Mark Attanasio ’82: From M&A to Major League Baseball
The co-founder of Crescent Capital Group and principal owner of the Milwaukee Brewers discussed the rewards of leveraging a legal education for a career in finance, philanthropy, and professional sports at an Alumni Speaker Luncheon.
When Mark L. Attanasio ’82 was a third-year associate at Debevoise & Plimpton in New York, he decided the partnership track was too safe and predictable. “I didn’t want my whole life planned out at 26,” he told the more than 150 students who attended the Alumni Speaker Luncheon on October 24.
During a one-hour conversation with Eric Talley, Isidor and Seville Sulzbacher Professor of Law and co-director of the Millstein Center for Global Markets and Corporate Ownership, the Bronx-born Attanasio explained how leaving a Big Law firm was the first of many risks he’s taken during his career. After Debevoise, he moved from New York to California to work in the mergers and acquisitions (M&A) department at Drexel Burnham Lambert, the red-hot 1980s investment firm that specialized in what were known as junk bonds. He quickly realized that finance was more “cutting edge” than M&A, and he transitioned to Drexel’s trading desk by teaching himself a new set of skills such as computer modeling. “I think I had the confidence to do that because of the rigor of the training [at Columbia],” he said. “If you could get through Columbia Law School and do well, you sort of felt you could do anything.”
In 1991, after leaving Drexel, Attanasio co-founded Crescent Capital Group LP, an employee-owned alternative asset manager and SEC-registered investment adviser that now has approximately $26 billion in assets under management and more than 170 employees.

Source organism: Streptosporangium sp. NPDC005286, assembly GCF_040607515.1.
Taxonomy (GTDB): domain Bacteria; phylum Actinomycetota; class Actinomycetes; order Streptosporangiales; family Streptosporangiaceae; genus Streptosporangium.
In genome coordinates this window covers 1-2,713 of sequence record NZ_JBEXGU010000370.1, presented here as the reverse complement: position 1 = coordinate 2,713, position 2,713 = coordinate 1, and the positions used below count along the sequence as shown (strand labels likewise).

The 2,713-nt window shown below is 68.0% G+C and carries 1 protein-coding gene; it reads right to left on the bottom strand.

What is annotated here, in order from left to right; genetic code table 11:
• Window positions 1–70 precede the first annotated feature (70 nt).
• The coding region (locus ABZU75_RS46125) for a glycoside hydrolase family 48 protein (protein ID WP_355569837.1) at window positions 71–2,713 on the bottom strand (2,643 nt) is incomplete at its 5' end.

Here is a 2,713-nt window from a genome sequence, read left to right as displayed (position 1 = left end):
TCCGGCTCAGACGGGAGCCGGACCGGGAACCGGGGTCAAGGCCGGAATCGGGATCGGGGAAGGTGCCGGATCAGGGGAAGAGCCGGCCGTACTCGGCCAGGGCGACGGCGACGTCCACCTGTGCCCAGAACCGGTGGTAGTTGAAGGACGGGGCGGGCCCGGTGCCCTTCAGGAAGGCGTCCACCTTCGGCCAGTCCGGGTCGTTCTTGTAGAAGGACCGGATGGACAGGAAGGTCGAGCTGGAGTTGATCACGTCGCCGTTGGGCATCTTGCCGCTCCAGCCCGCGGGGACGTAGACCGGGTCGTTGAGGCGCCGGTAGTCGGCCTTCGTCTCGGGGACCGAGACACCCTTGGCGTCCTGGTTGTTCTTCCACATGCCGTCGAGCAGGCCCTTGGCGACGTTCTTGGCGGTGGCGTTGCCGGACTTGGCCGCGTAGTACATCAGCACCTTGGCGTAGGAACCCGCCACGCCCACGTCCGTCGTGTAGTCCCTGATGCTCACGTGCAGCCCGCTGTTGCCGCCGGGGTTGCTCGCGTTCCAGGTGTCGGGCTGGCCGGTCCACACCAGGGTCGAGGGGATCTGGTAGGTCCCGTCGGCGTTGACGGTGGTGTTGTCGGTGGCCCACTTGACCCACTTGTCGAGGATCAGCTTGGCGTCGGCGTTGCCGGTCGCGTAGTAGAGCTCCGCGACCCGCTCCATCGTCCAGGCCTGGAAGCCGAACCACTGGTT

When the opportunity arose to purchase the Milwaukee Brewers baseball team in 2004, Attanasio bought the franchise, bringing on three Law School alumni—Marc Stern ’69, Richard Ressler ’83, and Alison Ressler ’83—as investors and advisers. He recalled being concerned that not everyone he knew would cheer the purchase. “Now, it’s sort of a badge of success,” he said.
Indeed, Attanasio has been an extraordinarily successful team owner. The franchise he bought for $233 million is now worth more than $1.2 billion. He created a charity arm that donates $2 million annually to some 200 local groups, which he considers a modest way “to leave things better than you found them.”
Attanasio also serves on several not-for-profit boards, including Heal the Bay, the Los Angeles County Museum of Art, and the Harvard-Westlake School. He was also a member of the President′s Leadership Council at Brown University, where he earned his B.A.
Near the end of their talk, Attanasio chuckled over the fact that Talley—a self-described “fanboy of the capital markets” and “debts market junkie”—focused much of their discussion on complex business topics. “I thought I was going to come here and talk more about sports [and] we talked more about business,” he said. “And I go to client meetings and a lot of times they ask more about sports. They don’t ask what’s going on with interest rates.”
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Read more about how Attanasio has used his legal background to shape his career.
Published December 4, 2019